I like ghost trains but they don’t work on me. I don’t let them. I can’t stop thinking about who’s behind that door, where the skeleton takes his tea break, whether that light touch on my shoulder was a dangled strip of rubber of a puff of air from a foot pump. They’re fascinating machines of emotional manipulation, built out of the tritest possible ingredients: zombies, axemen, ghouls and headless horsemen. Dries Verhoeven’s interactive theatre ghost train Phobiarama, in London for LIFT after a tour of various international festivals, has a straightforward hook. What if politicians and the media are manipulating our fears like a bunch of particularly charismatic fairground showmen? How are real-life horrors turned into 2D cut-outs, ready to pop up and terrify us into feeling, into voting, a certain way?
Like any fairground ride, Phobiarama is not subtle, but it’s full of exhilarating twists and turns. You sit in pairs in a dodgem car that winds round a track in a specially built, dark, circular labyrinth. Screens blare out speeches by the likes of Katie Hopkins, stirring up fear of terrorism and Islamophobia. Then, odd beasts show up in your peripheral vision: men in bear suits, appearing and disappearing in the blink of a strobe light. [They must be hot in those, says my relentlessly pragmatic brain]. Then, they peel off their furry outer layers to become clowns, chasing the dodgem cars in the show’s most conventionally scary, and for most people thoroughly terrifying, section [I know I’m sick, but clowns genuinely make me smile]. The horror-themed SalomÃ© act continues: they strip to the waist, revealing stacked, solid, tattooed bodies.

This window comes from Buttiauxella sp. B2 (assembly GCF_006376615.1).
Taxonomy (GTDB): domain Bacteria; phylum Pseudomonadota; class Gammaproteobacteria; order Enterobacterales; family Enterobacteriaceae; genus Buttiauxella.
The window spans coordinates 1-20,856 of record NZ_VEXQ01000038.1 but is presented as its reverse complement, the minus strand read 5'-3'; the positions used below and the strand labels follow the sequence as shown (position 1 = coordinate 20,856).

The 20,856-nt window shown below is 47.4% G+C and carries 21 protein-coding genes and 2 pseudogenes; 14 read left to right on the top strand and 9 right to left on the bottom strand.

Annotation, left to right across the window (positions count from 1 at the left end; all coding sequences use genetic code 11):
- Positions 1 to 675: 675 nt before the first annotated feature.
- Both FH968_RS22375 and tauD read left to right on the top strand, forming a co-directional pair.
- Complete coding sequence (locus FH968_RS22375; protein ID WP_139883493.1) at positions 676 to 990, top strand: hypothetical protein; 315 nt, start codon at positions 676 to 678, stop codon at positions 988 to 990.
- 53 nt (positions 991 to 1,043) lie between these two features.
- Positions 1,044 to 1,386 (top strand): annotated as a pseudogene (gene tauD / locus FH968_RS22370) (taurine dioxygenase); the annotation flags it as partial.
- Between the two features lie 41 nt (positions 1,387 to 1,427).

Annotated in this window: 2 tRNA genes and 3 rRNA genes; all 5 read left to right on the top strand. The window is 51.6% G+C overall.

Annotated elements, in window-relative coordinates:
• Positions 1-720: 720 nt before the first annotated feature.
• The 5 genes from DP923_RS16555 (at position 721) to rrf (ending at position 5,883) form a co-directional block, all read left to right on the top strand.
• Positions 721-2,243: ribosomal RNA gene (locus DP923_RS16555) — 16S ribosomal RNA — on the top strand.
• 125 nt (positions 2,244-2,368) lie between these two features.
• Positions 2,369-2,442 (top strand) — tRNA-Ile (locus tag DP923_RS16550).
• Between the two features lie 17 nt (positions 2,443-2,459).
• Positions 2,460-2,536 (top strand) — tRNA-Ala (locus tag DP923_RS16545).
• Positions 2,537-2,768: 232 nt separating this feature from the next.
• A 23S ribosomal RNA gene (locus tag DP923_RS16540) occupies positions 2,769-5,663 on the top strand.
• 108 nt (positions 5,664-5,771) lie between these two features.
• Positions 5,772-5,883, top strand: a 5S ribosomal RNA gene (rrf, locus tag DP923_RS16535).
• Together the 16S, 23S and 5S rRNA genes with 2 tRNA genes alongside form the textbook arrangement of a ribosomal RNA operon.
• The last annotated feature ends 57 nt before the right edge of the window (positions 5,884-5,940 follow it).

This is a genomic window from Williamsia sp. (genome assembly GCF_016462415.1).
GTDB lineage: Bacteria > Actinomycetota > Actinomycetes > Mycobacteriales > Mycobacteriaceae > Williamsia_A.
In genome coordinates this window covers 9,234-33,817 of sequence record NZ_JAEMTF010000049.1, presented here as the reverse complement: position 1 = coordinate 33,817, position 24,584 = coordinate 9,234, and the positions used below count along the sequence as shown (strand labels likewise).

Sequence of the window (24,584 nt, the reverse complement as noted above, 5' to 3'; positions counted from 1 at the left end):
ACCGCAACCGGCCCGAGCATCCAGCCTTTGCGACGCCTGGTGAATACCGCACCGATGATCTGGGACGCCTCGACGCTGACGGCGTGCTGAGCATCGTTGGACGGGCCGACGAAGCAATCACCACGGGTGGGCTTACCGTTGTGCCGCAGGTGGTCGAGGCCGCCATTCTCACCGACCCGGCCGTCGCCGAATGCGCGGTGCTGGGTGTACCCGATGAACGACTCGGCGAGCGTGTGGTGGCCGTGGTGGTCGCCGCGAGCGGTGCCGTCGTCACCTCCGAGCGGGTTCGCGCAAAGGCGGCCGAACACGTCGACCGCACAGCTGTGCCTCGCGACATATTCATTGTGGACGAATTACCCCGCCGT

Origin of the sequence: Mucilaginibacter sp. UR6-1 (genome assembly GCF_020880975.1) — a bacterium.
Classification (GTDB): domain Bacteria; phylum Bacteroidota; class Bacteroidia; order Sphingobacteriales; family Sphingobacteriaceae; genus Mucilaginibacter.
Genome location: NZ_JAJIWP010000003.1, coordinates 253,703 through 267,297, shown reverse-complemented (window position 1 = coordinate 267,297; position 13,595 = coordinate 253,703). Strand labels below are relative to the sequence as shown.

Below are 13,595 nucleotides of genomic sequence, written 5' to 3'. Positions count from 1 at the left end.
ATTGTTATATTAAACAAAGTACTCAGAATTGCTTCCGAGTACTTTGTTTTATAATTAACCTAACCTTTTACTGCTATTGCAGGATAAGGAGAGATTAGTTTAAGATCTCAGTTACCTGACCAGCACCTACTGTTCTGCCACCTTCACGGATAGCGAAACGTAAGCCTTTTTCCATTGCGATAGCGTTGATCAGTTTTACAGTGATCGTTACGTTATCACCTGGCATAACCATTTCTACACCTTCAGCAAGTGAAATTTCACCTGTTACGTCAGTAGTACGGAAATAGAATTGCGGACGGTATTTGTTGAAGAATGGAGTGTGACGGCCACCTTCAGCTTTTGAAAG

The fears explored here are initially pretty simple. A zombie embodies our fear of ageing, decaying, getting eaten. A ghost embodies our fear of the dark, of the unknowable, of retribution for crimes we’d rather forget. But when you’re being menaced by a half-naked man, especially a man of colour, things get a bit more complicated. And this is where Verhoeven’s performance has a kind of half-intriguing, half-infuriating incoherence. Do these strong men represent the ‘other’, the migrants who we’re encouraged to fear? Or are they religious far right vigilantes? (Some have large crucifixes dangling from their necks). At one point, they slowly reach into their pockets: in what feels like a reference to news stories where subtle movements that black men make are interpreted by paranoid, racist police as reaching for a gun. They only pull out confetti.
But otherwise, for a performance that’s soaked in hate-mongering rhetoric, Phobiarama doesn’t have much political bite. Once you strip these men of their clown suits and reveal their bodies, all these ideas pour out. Women’s rational fear of harassment by men. The irrational, culturally enforced fear of men coded as working class, and even more so of men of colour. How groups of these men do the dirty work that politicians don’t want to: enforcing the borders, policing the streets to their values. And most of all, the Islamophobia that the media-fuelled fear of terrorism relies on, and how it’s attached to the shadowy, figure of a man who’s percieved as other. These strands aren’t explored. And because the performers are silent, and restricted to a set of standardised, ritualised movements, there’s not space within its frame for them to peel back the curtain. This ghost train’s message would be far more chilling if these men were collaborators, rather than performers. As it is, they’re no more than garishly dressed emblems of fears that badly need to be exposed.